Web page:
All copies have: Introductory pamphlet, letterpress printed, 1.They Made the Paper in Tuckenhay Mill, interviews with retired hand paper makers, a 100-page digitally printed book with the text of the interviews; 2.Flash drive with audio files, transcriptions and videos from original interviews; 3.Vintage handmade paper samples and printed ephemera from Tuckenhay Mill. Princeton’s copy has an additional pamphlet titled Handmade Paper in Tuckenhay Devon, pamphlet titled Three Hundred Years of Paper Making, and 22 paper samples with additional booklets.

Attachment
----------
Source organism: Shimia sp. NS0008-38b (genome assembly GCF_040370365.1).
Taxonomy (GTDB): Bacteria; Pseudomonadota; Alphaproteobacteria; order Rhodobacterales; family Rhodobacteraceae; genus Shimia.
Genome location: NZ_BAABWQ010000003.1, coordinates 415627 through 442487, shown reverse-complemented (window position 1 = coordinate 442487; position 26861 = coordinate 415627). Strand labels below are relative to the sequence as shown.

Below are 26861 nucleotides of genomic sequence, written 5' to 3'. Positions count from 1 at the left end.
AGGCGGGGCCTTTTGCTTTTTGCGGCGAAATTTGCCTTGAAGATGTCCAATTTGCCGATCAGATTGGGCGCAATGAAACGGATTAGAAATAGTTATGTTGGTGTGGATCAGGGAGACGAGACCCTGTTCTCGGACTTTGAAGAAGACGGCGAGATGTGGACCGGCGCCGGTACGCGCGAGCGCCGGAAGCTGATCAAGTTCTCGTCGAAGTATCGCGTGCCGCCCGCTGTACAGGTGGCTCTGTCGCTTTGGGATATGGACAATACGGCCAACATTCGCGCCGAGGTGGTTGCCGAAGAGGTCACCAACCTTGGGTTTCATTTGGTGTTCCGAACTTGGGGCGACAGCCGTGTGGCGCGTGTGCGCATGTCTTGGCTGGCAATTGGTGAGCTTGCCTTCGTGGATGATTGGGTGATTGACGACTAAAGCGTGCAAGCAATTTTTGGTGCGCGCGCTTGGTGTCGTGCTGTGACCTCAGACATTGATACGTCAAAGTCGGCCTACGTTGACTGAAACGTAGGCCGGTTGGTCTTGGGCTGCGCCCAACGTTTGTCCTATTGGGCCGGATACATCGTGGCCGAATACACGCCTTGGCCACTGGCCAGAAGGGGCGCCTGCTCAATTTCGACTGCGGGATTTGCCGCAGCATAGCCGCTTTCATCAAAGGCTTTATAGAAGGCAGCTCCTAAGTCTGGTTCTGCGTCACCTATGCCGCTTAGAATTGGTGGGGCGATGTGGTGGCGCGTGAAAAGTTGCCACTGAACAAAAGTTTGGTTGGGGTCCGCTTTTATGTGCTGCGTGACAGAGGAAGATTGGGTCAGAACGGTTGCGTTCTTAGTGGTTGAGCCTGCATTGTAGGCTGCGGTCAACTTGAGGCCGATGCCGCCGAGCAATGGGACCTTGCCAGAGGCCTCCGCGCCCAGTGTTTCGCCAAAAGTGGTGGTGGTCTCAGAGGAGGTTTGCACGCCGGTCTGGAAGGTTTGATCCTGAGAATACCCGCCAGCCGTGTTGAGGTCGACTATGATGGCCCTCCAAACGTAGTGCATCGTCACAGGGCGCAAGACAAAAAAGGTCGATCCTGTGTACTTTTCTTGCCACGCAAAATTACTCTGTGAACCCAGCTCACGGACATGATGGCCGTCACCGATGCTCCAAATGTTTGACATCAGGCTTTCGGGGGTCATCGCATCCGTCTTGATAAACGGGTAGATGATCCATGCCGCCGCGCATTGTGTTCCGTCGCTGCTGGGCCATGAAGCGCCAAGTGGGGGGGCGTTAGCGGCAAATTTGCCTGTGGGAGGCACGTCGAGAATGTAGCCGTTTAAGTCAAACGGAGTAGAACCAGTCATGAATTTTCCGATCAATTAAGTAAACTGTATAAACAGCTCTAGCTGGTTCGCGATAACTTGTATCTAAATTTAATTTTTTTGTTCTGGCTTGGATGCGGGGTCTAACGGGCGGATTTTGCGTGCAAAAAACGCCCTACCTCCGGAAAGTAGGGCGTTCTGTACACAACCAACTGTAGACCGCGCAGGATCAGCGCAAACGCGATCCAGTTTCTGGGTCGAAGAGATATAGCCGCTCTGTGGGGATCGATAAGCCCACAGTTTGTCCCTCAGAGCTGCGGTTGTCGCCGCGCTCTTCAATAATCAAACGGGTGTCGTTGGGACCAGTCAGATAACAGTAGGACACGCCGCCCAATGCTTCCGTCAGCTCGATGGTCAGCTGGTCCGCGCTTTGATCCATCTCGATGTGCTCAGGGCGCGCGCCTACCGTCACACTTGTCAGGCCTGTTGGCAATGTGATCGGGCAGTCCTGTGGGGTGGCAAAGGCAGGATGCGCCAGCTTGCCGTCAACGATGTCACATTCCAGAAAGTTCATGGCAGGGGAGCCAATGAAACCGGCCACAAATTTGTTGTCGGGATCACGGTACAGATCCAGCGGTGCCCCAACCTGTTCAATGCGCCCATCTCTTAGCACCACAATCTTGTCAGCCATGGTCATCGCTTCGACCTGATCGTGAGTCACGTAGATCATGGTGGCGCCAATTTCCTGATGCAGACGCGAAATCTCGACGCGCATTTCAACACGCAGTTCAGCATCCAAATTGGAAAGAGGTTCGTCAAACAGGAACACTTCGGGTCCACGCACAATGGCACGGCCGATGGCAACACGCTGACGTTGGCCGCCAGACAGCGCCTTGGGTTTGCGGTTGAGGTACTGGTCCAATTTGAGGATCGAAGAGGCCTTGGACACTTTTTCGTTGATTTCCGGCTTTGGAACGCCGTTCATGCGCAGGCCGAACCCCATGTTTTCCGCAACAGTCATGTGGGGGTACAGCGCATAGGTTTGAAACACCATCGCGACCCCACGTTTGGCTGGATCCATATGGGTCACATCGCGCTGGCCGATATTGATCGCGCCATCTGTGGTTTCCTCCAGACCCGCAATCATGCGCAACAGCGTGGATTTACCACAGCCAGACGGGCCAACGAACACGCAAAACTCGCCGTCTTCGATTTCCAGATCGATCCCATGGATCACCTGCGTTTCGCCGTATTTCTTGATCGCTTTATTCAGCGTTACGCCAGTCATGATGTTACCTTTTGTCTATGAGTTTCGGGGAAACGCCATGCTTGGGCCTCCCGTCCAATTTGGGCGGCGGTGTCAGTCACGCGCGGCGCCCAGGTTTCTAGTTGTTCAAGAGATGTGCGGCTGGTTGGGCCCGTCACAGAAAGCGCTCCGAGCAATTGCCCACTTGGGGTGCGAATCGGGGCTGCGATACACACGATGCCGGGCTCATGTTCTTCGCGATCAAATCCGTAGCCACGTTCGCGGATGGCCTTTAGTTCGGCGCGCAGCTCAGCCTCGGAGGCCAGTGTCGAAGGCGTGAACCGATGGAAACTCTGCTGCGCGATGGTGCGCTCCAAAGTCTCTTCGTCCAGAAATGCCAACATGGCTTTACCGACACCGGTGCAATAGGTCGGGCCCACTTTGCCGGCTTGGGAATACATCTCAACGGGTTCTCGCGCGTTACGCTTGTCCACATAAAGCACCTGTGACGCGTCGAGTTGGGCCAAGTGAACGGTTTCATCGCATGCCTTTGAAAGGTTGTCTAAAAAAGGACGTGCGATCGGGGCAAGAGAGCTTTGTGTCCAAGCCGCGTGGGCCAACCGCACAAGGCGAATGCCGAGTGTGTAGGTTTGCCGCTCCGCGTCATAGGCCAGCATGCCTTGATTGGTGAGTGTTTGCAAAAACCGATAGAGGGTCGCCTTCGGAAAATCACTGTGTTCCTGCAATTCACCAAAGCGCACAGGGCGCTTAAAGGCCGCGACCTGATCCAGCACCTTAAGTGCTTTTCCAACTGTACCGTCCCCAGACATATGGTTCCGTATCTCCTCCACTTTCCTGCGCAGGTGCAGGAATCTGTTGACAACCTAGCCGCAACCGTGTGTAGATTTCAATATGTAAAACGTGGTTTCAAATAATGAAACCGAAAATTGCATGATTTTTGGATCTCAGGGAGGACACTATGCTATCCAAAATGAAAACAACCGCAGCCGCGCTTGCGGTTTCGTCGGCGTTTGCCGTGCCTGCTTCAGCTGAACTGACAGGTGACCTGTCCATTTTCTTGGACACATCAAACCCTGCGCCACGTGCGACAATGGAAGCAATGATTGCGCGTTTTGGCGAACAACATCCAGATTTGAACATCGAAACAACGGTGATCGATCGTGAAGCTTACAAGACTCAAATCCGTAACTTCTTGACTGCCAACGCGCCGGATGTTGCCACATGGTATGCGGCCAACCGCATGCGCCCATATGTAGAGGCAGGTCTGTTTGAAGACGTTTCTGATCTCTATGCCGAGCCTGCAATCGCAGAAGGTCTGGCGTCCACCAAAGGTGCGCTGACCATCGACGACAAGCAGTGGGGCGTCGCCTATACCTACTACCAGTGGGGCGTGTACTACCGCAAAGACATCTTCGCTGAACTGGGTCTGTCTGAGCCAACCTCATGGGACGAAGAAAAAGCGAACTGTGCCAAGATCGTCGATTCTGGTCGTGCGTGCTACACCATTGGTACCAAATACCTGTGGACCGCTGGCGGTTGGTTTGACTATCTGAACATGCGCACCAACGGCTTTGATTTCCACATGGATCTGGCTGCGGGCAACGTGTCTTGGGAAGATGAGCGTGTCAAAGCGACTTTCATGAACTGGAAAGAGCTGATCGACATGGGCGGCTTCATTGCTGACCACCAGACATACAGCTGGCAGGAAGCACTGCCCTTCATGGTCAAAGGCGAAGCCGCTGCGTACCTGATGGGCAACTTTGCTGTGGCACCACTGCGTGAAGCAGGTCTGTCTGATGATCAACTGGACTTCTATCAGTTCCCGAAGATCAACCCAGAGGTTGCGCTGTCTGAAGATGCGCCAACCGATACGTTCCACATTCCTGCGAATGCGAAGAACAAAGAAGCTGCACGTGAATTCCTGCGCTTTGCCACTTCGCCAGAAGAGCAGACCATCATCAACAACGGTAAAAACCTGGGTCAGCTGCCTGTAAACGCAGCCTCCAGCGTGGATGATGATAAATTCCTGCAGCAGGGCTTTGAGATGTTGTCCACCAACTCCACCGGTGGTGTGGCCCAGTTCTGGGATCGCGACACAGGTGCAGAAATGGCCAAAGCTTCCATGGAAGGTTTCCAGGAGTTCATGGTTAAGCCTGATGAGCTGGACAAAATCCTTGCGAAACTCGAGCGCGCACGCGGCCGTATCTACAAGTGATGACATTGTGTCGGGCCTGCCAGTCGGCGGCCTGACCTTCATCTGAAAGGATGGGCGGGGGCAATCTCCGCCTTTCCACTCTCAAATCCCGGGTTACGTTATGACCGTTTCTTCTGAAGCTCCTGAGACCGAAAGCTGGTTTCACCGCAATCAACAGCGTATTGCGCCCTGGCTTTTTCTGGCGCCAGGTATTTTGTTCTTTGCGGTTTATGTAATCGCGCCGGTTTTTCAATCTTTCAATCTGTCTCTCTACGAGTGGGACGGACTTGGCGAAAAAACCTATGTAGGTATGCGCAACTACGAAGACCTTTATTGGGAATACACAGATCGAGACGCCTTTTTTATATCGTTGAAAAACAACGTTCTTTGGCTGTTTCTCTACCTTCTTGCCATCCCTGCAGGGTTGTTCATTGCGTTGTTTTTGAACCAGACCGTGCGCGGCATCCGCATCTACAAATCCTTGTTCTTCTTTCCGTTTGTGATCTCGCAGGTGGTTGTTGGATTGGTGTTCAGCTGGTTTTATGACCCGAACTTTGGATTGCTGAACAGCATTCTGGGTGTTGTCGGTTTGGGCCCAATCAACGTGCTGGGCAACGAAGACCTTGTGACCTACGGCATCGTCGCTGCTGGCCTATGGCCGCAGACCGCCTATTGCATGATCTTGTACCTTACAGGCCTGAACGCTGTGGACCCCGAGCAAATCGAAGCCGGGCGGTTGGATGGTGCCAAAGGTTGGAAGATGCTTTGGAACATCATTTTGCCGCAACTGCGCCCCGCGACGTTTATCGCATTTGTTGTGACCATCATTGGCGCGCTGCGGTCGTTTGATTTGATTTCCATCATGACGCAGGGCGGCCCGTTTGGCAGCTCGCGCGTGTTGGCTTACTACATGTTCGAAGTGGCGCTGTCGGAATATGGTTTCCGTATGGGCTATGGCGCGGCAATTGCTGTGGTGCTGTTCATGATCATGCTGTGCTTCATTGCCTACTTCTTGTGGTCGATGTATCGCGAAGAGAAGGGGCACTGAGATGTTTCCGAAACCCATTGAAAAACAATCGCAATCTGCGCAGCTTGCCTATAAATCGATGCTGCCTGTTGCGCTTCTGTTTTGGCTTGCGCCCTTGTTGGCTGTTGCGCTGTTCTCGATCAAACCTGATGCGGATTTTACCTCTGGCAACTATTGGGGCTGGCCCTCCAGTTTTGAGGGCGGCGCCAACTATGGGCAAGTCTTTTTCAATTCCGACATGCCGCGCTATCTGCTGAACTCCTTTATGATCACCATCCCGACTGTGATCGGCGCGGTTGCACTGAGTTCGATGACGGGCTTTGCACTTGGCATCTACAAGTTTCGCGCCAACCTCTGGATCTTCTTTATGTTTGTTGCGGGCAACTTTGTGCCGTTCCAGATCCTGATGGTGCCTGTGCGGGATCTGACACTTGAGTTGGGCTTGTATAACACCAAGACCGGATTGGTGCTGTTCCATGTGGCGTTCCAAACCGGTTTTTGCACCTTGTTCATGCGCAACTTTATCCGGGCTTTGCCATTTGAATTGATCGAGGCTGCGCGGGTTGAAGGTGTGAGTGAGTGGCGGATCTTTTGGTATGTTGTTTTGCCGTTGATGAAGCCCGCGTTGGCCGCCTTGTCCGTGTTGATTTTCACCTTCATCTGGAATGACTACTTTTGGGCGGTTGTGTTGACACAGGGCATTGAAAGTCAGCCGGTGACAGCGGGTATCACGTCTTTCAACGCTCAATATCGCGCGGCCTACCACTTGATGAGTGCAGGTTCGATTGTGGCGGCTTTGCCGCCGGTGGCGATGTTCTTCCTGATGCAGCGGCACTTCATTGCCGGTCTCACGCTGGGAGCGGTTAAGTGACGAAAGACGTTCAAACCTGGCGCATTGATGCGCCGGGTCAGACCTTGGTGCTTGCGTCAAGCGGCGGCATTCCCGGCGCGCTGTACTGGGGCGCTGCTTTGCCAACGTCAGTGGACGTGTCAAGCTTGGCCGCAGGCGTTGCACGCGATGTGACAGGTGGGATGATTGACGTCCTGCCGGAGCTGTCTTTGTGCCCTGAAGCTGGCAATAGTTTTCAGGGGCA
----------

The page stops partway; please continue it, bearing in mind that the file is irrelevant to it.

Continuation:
In the 1830s, Richard Turner started manufacturing paper by hand in the Tuckenhay Mill, and paper was continuously made by hand there until 1962. From then until 1970, the Mill produced pulp (half-stuff) until the business went bankrupt. The equipment was scrapped and the building was sold and converted into vacation cottages, remaining so today.
A self-taught hand papermaker, Peter Thomas became interested in knowing how apprentice-trained hand papermakers working in production hand papermills made paper. He especially wanted to learn the “vatman’s shake,” the series of motions that papermakers used to form their sheets of paper. This desire circuitously led him and Donna to Tuckenhay, near Totnes, Devon, in England, where beginning in 1988, they recorded several hand papermakers, returning to make others in 1990 and 1994.